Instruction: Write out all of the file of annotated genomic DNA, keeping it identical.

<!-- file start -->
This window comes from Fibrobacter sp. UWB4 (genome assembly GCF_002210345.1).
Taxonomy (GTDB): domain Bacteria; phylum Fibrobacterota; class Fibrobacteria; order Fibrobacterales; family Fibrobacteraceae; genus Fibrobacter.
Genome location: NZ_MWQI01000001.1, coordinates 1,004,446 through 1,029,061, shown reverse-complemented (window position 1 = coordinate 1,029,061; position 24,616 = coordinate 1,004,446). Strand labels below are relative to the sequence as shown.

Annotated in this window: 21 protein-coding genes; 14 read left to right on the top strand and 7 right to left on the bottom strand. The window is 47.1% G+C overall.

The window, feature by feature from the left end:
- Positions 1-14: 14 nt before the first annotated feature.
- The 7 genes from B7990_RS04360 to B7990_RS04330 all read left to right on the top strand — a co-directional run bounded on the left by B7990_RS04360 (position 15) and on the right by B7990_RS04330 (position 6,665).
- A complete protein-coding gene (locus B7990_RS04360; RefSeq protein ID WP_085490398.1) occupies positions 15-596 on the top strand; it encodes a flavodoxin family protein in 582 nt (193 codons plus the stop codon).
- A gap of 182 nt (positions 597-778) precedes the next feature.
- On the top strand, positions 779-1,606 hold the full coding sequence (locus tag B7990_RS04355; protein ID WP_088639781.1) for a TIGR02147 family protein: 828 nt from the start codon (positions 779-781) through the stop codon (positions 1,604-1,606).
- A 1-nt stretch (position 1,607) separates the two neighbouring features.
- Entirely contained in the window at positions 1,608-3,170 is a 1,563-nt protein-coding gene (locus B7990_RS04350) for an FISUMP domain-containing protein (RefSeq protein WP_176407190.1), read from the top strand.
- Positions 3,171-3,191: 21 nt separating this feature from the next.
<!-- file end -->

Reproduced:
This window comes from Fibrobacter sp. UWB4 (genome assembly GCF_002210345.1).
Taxonomy (GTDB): domain Bacteria; phylum Fibrobacterota; class Fibrobacteria; order Fibrobacterales; family Fibrobacteraceae; genus Fibrobacter.
Genome location: NZ_MWQI01000001.1, coordinates 1,004,446 through 1,029,061, shown reverse-complemented (window position 1 = coordinate 1,029,061; position 24,616 = coordinate 1,004,446). Strand labels below are relative to the sequence as shown.

Annotated in this window: 21 protein-coding genes; 14 read left to right on the top strand and 7 right to left on the bottom strand. The window is 47.1% G+C overall.

The window, feature by feature from the left end:
- Positions 1-14: 14 nt before the first annotated feature.
- The 7 genes from B7990_RS04360 to B7990_RS04330 all read left to right on the top strand — a co-directional run bounded on the left by B7990_RS04360 (position 15) and on the right by B7990_RS04330 (position 6,665).
- A complete protein-coding gene (locus B7990_RS04360; RefSeq protein ID WP_085490398.1) occupies positions 15-596 on the top strand; it encodes a flavodoxin family protein in 582 nt (193 codons plus the stop codon).
- A gap of 182 nt (positions 597-778) precedes the next feature.
- On the top strand, positions 779-1,606 hold the full coding sequence (locus tag B7990_RS04355; protein ID WP_088639781.1) for a TIGR02147 family protein: 828 nt from the start codon (positions 779-781) through the stop codon (positions 1,604-1,606).
- A 1-nt stretch (position 1,607) separates the two neighbouring features.
- Entirely contained in the window at positions 1,608-3,170 is a 1,563-nt protein-coding gene (locus B7990_RS04350) for an FISUMP domain-containing protein (RefSeq protein WP_176407190.1), read from the top strand.
- Positions 3,171-3,191: 21 nt separating this feature from the next.